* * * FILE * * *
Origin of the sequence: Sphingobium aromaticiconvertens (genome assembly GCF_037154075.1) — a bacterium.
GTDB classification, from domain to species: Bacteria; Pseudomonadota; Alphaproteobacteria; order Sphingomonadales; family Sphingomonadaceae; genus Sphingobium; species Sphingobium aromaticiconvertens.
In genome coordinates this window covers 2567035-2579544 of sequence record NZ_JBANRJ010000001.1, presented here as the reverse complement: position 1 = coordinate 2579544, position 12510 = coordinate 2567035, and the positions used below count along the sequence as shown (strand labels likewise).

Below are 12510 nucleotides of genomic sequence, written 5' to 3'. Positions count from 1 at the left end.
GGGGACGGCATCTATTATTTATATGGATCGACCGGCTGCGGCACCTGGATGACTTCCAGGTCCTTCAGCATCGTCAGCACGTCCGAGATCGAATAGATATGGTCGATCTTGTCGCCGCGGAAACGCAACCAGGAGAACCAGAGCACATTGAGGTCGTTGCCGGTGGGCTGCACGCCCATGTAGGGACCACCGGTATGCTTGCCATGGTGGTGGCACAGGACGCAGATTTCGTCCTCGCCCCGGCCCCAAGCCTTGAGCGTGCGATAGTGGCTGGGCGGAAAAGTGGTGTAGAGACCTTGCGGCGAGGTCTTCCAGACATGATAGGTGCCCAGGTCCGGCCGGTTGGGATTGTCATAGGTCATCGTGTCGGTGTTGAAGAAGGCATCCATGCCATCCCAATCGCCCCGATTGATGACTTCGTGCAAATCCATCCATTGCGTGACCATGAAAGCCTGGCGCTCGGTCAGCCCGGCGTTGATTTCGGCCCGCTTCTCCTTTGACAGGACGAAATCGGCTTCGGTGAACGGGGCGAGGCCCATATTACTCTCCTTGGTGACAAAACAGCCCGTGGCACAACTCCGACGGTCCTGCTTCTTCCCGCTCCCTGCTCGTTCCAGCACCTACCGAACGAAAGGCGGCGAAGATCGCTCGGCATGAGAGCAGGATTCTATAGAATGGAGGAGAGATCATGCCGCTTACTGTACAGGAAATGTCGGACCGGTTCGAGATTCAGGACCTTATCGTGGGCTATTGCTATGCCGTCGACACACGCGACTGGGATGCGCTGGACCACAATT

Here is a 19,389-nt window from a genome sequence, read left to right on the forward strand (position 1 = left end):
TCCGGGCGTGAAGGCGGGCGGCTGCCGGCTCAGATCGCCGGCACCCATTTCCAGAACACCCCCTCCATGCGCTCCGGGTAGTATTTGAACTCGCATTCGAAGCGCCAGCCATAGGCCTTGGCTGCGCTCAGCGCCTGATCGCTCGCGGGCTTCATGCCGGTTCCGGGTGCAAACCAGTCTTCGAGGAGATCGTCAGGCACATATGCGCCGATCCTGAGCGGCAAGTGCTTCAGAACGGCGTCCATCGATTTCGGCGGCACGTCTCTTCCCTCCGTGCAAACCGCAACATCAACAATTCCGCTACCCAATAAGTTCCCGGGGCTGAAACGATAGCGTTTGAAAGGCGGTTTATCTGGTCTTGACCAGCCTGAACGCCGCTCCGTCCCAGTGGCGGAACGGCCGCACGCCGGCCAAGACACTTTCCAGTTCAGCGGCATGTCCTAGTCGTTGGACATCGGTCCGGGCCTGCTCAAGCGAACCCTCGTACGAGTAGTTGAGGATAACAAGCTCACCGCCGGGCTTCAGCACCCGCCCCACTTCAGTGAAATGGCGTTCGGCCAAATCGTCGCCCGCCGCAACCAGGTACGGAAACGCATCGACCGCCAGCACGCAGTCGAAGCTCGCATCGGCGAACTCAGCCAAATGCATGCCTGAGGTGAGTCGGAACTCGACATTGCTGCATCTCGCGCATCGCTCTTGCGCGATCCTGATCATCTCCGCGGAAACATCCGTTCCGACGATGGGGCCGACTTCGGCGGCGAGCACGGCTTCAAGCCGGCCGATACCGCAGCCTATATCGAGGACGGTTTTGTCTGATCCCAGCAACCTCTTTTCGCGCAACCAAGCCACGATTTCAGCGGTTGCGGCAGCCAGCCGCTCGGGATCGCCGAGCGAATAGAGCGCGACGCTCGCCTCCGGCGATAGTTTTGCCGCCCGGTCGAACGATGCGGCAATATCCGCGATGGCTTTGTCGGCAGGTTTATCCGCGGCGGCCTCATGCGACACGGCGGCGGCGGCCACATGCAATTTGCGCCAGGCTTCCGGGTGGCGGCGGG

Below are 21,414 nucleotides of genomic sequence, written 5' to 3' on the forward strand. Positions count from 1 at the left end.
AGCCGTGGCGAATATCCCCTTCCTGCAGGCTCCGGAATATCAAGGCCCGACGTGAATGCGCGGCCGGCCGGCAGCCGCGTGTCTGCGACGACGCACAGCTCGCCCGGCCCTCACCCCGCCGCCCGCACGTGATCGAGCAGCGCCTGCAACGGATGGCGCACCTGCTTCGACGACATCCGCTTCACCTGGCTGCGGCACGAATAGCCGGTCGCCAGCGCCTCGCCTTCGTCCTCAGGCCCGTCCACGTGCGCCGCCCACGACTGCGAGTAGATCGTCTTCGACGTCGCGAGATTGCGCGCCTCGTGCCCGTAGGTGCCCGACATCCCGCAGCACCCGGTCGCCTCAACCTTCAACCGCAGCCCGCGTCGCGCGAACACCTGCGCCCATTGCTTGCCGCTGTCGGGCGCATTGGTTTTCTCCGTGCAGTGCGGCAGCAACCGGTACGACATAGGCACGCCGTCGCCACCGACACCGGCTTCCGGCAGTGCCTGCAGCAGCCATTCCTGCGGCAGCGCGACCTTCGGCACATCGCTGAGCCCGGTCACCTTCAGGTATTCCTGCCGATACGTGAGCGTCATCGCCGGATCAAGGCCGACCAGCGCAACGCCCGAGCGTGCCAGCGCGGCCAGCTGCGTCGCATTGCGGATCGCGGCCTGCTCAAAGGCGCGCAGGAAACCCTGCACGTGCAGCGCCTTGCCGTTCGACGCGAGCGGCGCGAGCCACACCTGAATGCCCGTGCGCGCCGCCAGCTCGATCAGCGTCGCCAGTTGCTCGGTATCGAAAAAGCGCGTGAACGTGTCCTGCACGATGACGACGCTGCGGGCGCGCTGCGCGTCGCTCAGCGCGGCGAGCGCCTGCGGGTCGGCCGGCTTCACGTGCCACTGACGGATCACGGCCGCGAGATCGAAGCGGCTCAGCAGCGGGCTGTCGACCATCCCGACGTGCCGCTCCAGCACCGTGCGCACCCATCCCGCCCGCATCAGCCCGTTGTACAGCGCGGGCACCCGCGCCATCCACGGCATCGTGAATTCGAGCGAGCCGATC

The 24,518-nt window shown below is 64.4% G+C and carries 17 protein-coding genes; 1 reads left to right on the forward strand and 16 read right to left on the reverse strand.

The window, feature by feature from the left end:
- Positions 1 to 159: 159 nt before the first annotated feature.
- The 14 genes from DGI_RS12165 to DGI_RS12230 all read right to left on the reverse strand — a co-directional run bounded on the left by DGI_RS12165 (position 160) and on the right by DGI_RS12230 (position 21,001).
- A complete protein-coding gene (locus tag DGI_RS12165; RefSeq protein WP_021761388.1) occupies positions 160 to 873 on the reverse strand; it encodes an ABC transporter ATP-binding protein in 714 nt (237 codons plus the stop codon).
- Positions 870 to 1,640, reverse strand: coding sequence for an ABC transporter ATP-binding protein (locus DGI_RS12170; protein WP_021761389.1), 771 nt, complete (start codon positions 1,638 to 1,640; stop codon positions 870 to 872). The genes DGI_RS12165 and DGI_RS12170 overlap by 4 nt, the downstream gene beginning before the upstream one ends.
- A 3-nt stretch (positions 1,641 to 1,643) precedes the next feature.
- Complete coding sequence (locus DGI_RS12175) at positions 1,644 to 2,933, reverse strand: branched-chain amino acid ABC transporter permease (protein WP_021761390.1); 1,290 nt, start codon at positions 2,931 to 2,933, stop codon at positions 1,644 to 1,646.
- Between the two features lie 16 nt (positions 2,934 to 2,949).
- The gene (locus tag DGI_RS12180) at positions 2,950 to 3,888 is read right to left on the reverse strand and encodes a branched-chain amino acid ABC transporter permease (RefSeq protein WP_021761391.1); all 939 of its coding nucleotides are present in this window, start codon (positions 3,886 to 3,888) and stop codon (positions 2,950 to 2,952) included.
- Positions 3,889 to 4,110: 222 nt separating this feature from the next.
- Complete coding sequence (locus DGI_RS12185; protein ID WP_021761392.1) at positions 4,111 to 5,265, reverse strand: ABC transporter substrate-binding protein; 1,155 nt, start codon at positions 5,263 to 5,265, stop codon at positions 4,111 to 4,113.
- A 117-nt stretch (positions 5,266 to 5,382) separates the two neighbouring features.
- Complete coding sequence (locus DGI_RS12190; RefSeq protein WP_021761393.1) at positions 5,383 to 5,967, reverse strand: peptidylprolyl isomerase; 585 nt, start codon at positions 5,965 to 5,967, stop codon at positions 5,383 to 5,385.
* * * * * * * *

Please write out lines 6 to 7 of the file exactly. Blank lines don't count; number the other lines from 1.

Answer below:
Here is a 19,389-nt window from a genome sequence, read left to right on the forward strand (position 1 = left end):
TCCGGGCGTGAAGGCGGGCGGCTGCCGGCTCAGATCGCCGGCACCCATTTCCAGAACACCCCCTCCATGCGCTCCGGGTAGTATTTGAACTCGCATTCGAAGCGCCAGCCATAGGCCTTGGCTGCGCTCAGCGCCTGATCGCTCGCGGGCTTCATGCCGGTTCCGGGTGCAAACCAGTCTTCGAGGAGATCGTCAGGCACATATGCGCCGATCCTGAGCGGCAAGTGCTTCAGAACGGCGTCCATCGATTTCGGCGGCACGTCTCTTCCCTCCGTGCAAACCGCAACATCAACAATTCCGCTACCCAATAAGTTCCCGGGGCTGAAACGATAGCGTTTGAAAGGCGGTTTATCTGGTCTTGACCAGCCTGAACGCCGCTCCGTCCCAGTGGCGGAACGGCCGCACGCCGGCCAAGACACTTTCCAGTTCAGCGGCATGTCCTAGTCGTTGGACATCGGTCCGGGCCTGCTCAAGCGAACCCTCGTACGAGTAGTTGAGGATAACAAGCTCACCGCCGGGCTTCAGCACCCGCCCCACTTCAGTGAAATGGCGTTCGGCCAAATCGTCGCCCGCCGCAACCAGGTACGGAAACGCATCGACCGCCAGCACGCAGTCGAAGCTCGCATCGGCGAACTCAGCCAAATGCATGCCTGAGGTGAGTCGGAACTCGACATTGCTGCATCTCGCGCATCGCTCTTGCGCGATCCTGATCATCTCCGCGGAAACATCCGTTCCGACGATGGGGCCGACTTCGGCGGCGAGCACGGCTTCAAGCCGGCCGATACCGCAGCCTATATCGAGGACGGTTTTGTCTGATCCCAGCAACCTCTTTTCGCGCAACCAAGCCACGATTTCAGCGGTTGCGGCAGCCAGCCGCTCGGGATCGCCGAGCGAATAGAGCGCGACGCTCGCCTCCGGCGATAGTTTTGCCGCCCGGTCGAACGATGCGGCAATATCCGCGATGGCTTTGTCGGCAGGTTTATCCGCGGCGGCCTCATGCGACACGGCGGCGGCGGCCACATGCAATTTGCGCCAGGCTTCCGGGTGGCGGCGGG